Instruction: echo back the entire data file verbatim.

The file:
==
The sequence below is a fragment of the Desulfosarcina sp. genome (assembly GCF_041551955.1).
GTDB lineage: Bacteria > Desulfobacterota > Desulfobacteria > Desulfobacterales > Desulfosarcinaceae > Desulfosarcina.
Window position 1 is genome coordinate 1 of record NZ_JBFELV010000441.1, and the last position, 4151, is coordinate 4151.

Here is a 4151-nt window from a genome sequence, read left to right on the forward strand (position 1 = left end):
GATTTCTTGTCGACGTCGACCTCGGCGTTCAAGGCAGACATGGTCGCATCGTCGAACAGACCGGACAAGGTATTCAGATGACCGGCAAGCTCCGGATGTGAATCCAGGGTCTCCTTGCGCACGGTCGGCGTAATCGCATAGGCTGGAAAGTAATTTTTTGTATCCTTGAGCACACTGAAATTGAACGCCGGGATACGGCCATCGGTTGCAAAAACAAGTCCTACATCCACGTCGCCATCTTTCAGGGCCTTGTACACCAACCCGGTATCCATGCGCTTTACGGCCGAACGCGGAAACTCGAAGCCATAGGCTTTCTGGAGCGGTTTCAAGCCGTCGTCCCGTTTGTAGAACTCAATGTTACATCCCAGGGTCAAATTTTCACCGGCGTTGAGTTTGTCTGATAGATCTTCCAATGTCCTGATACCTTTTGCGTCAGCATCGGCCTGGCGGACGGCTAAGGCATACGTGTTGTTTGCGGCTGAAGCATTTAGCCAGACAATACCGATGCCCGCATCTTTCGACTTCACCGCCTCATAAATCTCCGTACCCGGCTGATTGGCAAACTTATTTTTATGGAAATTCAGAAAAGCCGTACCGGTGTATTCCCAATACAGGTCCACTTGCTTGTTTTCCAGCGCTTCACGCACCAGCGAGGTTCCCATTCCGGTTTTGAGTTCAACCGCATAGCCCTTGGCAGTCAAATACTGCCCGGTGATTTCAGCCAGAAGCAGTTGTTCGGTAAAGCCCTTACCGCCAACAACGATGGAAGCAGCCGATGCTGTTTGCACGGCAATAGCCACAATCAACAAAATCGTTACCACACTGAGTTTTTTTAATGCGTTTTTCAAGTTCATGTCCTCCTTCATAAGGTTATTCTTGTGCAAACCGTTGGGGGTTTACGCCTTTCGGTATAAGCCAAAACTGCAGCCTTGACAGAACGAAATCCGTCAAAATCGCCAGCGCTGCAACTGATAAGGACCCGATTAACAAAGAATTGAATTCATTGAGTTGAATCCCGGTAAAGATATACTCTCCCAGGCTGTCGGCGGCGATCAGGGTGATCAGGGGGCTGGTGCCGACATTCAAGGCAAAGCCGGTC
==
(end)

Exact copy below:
The sequence below is a fragment of the Desulfosarcina sp. genome (assembly GCF_041551955.1).
GTDB lineage: Bacteria > Desulfobacterota > Desulfobacteria > Desulfobacterales > Desulfosarcinaceae > Desulfosarcina.
Window position 1 is genome coordinate 1 of record NZ_JBFELV010000441.1, and the last position, 4151, is coordinate 4151.

Here is a 4151-nt window from a genome sequence, read left to right on the forward strand (position 1 = left end):
GATTTCTTGTCGACGTCGACCTCGGCGTTCAAGGCAGACATGGTCGCATCGTCGAACAGACCGGACAAGGTATTCAGATGACCGGCAAGCTCCGGATGTGAATCCAGGGTCTCCTTGCGCACGGTCGGCGTAATCGCATAGGCTGGAAAGTAATTTTTTGTATCCTTGAGCACACTGAAATTGAACGCCGGGATACGGCCATCGGTTGCAAAAACAAGTCCTACATCCACGTCGCCATCTTTCAGGGCCTTGTACACCAACCCGGTATCCATGCGCTTTACGGCCGAACGCGGAAACTCGAAGCCATAGGCTTTCTGGAGCGGTTTCAAGCCGTCGTCCCGTTTGTAGAACTCAATGTTACATCCCAGGGTCAAATTTTCACCGGCGTTGAGTTTGTCTGATAGATCTTCCAATGTCCTGATACCTTTTGCGTCAGCATCGGCCTGGCGGACGGCTAAGGCATACGTGTTGTTTGCGGCTGAAGCATTTAGCCAGACAATACCGATGCCCGCATCTTTCGACTTCACCGCCTCATAAATCTCCGTACCCGGCTGATTGGCAAACTTATTTTTATGGAAATTCAGAAAAGCCGTACCGGTGTATTCCCAATACAGGTCCACTTGCTTGTTTTCCAGCGCTTCACGCACCAGCGAGGTTCCCATTCCGGTTTTGAGTTCAACCGCATAGCCCTTGGCAGTCAAATACTGCCCGGTGATTTCAGCCAGAAGCAGTTGTTCGGTAAAGCCCTTACCGCCAACAACGATGGAAGCAGCCGATGCTGTTTGCACGGCAATAGCCACAATCAACAAAATCGTTACCACACTGAGTTTTTTTAATGCGTTTTTCAAGTTCATGTCCTCCTTCATAAGGTTATTCTTGTGCAAACCGTTGGGGGTTTACGCCTTTCGGTATAAGCCAAAACTGCAGCCTTGACAGAACGAAATCCGTCAAAATCGCCAGCGCTGCAACTGATAAGGACCCGATTAACAAAGAATTGAATTCATTGAGTTGAATCCCGGTAAAGATATACTCTCCCAGGCTGTCGGCGGCGATCAGGGTGATCAGGGGGCTGGTGCCGACATTCAAGGCAAAGCCGGTC